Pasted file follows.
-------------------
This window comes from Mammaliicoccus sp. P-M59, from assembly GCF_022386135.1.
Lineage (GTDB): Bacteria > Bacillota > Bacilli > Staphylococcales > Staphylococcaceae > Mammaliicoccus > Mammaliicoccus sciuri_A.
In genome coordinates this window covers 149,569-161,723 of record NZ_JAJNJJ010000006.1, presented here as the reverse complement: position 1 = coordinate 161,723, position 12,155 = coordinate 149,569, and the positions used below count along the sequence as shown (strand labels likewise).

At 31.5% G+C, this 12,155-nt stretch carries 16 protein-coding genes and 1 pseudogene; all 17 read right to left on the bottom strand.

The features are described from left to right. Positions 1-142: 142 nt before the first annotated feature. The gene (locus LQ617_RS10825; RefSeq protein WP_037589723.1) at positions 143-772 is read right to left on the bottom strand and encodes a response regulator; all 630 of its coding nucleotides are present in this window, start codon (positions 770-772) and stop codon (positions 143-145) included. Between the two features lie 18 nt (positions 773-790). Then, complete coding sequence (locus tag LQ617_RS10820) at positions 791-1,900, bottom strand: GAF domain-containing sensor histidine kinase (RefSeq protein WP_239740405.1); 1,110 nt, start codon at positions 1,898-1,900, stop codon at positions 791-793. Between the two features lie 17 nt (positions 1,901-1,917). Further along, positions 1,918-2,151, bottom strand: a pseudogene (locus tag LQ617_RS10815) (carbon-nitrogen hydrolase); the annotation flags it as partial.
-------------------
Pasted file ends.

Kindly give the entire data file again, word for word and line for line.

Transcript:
This window comes from Mammaliicoccus sp. P-M59, from assembly GCF_022386135.1.
Lineage (GTDB): Bacteria > Bacillota > Bacilli > Staphylococcales > Staphylococcaceae > Mammaliicoccus > Mammaliicoccus sciuri_A.
In genome coordinates this window covers 149,569-161,723 of record NZ_JAJNJJ010000006.1, presented here as the reverse complement: position 1 = coordinate 161,723, position 12,155 = coordinate 149,569, and the positions used below count along the sequence as shown (strand labels likewise).

At 31.5% G+C, this 12,155-nt stretch carries 16 protein-coding genes and 1 pseudogene; all 17 read right to left on the bottom strand.

The features are described from left to right. Positions 1-142: 142 nt before the first annotated feature. The gene (locus LQ617_RS10825; RefSeq protein WP_037589723.1) at positions 143-772 is read right to left on the bottom strand and encodes a response regulator; all 630 of its coding nucleotides are present in this window, start codon (positions 770-772) and stop codon (positions 143-145) included. Between the two features lie 18 nt (positions 773-790). Then, complete coding sequence (locus tag LQ617_RS10820) at positions 791-1,900, bottom strand: GAF domain-containing sensor histidine kinase (RefSeq protein WP_239740405.1); 1,110 nt, start codon at positions 1,898-1,900, stop codon at positions 791-793. Between the two features lie 17 nt (positions 1,901-1,917). Further along, positions 1,918-2,151, bottom strand: a pseudogene (locus tag LQ617_RS10815) (carbon-nitrogen hydrolase); the annotation flags it as partial.